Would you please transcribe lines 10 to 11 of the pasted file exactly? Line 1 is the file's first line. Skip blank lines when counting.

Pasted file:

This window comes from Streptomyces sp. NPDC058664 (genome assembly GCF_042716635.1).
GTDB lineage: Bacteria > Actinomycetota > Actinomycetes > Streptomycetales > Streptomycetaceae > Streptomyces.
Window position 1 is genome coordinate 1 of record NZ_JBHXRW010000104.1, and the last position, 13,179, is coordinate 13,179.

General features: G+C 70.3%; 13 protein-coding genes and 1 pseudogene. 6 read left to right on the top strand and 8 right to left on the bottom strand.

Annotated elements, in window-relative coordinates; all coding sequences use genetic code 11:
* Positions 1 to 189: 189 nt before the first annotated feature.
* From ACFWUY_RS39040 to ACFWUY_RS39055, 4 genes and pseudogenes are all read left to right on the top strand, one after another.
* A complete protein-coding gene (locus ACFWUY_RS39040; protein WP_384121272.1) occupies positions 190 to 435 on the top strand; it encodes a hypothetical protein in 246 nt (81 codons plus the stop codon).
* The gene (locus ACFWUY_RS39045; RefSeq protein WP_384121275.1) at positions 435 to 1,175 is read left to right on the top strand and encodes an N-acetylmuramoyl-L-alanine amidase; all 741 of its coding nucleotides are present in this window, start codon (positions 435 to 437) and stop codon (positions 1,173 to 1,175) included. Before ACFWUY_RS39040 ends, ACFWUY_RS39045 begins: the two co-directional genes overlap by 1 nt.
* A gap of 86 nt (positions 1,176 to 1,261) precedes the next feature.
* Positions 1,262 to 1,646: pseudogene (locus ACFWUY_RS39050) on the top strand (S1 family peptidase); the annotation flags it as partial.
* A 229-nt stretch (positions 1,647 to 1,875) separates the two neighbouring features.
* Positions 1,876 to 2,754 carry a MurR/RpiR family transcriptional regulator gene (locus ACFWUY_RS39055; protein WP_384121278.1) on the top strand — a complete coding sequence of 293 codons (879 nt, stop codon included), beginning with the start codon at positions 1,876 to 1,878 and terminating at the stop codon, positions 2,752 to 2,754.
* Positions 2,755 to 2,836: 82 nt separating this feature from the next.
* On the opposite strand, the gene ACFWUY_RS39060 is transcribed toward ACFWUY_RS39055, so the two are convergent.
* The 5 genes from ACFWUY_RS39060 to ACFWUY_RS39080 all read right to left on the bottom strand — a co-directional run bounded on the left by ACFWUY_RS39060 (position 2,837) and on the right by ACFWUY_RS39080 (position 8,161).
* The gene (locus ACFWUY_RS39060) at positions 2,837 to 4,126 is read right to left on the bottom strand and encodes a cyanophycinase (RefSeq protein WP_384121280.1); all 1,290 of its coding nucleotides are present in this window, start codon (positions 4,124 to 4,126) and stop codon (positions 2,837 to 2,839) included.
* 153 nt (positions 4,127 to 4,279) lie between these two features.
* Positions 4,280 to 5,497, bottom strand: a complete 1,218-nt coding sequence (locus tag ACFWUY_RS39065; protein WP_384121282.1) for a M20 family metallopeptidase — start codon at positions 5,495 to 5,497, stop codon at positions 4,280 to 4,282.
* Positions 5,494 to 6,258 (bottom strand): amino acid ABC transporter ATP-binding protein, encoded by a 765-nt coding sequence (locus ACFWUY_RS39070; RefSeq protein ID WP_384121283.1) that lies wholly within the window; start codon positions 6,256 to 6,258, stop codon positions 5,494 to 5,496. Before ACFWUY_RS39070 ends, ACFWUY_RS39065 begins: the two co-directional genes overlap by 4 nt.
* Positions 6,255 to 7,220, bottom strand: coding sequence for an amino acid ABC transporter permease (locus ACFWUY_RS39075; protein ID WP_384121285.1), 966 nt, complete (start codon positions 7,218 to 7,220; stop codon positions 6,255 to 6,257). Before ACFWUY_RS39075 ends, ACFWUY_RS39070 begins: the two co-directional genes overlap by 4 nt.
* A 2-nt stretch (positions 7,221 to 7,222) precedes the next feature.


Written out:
* A gap of 86 nt (positions 1,176 to 1,261) precedes the next feature.
* Positions 1,262 to 1,646: pseudogene (locus ACFWUY_RS39050) on the top strand (S1 family peptidase); the annotation flags it as partial.